What sparked your interest in business aviation?

I came to be here via a rather circuitous route. I trained as a technician on cars and spent a few years working in the motor racing industry until I moved from England to France. I spent almost eight years working within the airline industry before I made my first move into business aviation with Dassault's newly created Falcon spares department. Later, I became a customer support representative at the company-owned Falcon service centre at Paris Le Bourget.

What does your job entail?

I'm an account representative for Falcon Spare Parts, based at Le Bourget. The team consists of 13 representatives, each assigned to a region, and a dedicated customer base. I cover France, Turkey and the UK. I also have customers in Switzerland, including TAG Aviation in Geneva.

My customers include service centres and large and individual aircraft operators.

Account representatives are the first port of call for many of these companies. We process straightforward parts orders, routine and aircraft on-ground issues, deal with invoice queries, co-ordinate with our technical staff in Le Bourget or Merignac when there is a technical issue, and handle the shipment of parts - making sure they arrive with the customers on time.

What are the most challenging aspects of your job?

High-stress aircraft on ground events, notably at the weekends or late on Fridays. For most operators, an AOG situation is unacceptable. The entire company is driven to help customers wherever they are, whatever they need, whatever it takes.

Our customer base has expanded massively in recent years. We deal more and more with customers who have never operated a Falcon or in some cases a business aircraft. We ship to places that were unheard of 15 years ago.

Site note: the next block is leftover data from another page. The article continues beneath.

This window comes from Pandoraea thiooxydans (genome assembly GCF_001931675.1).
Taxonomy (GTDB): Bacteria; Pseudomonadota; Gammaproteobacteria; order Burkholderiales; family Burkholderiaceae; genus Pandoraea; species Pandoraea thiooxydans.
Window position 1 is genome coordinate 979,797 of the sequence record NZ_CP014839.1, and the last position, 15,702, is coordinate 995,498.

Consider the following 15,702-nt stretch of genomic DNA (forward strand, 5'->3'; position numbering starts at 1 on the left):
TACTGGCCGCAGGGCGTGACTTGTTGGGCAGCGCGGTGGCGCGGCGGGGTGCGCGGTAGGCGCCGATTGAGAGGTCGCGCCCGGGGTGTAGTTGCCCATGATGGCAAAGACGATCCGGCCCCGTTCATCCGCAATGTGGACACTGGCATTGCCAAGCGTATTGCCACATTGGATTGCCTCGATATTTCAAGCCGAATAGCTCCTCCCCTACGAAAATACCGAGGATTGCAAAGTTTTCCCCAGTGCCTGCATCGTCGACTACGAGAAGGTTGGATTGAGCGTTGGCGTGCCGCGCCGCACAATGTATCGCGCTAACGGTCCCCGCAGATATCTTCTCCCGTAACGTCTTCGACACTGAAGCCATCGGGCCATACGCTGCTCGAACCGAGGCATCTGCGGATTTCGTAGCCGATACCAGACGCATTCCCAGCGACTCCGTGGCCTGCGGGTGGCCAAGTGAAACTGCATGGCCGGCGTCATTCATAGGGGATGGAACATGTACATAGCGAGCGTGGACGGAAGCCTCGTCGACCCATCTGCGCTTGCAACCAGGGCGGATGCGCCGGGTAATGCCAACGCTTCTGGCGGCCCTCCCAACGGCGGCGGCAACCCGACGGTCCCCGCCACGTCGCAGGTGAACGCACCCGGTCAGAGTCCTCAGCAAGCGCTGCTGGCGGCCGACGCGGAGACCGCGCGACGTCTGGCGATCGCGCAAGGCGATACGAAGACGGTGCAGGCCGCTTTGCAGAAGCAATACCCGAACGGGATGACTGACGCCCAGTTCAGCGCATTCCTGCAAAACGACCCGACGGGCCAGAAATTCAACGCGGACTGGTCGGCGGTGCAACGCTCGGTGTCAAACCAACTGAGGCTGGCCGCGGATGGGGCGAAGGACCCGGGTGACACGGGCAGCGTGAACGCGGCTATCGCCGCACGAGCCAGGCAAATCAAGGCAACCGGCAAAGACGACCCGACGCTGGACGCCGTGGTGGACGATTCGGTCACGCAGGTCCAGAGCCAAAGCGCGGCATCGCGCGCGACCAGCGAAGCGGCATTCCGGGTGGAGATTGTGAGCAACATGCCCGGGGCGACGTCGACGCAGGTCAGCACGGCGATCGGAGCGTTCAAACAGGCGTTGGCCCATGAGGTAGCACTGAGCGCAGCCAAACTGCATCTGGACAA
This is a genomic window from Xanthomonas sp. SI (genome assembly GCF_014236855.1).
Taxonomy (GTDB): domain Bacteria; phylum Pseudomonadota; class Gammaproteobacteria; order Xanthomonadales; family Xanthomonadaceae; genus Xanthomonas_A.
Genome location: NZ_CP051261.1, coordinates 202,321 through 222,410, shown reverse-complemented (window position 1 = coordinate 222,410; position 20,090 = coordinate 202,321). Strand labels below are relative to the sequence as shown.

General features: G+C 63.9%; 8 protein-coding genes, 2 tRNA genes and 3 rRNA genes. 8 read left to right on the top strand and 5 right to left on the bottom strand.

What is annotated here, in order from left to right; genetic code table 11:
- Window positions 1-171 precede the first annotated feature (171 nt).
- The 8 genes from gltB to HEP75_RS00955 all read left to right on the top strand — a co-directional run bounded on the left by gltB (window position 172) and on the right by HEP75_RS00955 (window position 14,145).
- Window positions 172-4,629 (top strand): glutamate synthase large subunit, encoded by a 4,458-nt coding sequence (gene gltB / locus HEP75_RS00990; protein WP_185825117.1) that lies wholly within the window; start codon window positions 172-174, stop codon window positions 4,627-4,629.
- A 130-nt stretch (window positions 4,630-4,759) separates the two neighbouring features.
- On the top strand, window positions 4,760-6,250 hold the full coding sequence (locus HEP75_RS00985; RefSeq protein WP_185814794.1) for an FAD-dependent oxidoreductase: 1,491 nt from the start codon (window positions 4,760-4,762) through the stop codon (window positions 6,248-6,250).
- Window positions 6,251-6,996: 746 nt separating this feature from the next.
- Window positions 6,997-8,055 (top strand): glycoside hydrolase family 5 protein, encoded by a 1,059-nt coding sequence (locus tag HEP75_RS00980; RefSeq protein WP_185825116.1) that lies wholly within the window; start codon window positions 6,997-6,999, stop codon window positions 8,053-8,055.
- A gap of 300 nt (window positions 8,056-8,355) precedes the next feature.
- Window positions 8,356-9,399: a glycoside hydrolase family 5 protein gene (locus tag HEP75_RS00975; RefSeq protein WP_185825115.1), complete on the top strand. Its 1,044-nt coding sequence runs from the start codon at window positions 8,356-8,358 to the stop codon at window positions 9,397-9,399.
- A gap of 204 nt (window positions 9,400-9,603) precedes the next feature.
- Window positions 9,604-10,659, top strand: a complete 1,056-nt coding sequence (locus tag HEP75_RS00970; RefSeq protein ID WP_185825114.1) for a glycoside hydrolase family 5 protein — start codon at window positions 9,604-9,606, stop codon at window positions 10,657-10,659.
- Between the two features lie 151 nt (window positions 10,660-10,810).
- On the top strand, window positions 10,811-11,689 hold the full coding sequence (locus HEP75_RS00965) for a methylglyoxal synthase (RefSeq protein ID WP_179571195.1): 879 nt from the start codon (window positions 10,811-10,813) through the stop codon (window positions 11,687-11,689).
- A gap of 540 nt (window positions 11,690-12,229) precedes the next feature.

To deliver a Honeywell avionics component from its Phoenix facility to a customer grounded in Kazakhstan, for example, takes some co-ordinating.

How does your previous experience help in your role?

General experience helps a great deal. It may sound old-fashioned, but initiative and common sense still play a big part - we often have to "guide" our customers towards the best solution.

What qualifications/skills do you need for your job?

Good communication skills are vital as well as initiative and common sense. Ability to react and think quickly, and co-ordinate - between customer, ourselves, shipper, sometimes supplier, fixed-base operation, aircrew, and so on.

What are the best things about your job?

As in any job - to get a good result. The most rewarding part, of course, is to see the affected aircraft flying again as quickly as possible and with the minimum amount of stress for all concerned.

What are the worst?

The paperwork. Also it can be frustrating getting parts to some remote destinations. Occasionally, parts can reach the country where the aircraft is based only to get stuck at customs. The handover is then delayed.

What advice would you give to someone wanting to enter the aircraft spares market?

Think "customer first". Be realistic. Don't promise what you can't deliver. Always find the best solution as quickly as possible and be prepared to go that bit further and see the job through until the aircraft is flying again.

FIN P47 rear2 
Rear: first port of call for many customers


Source: Flight International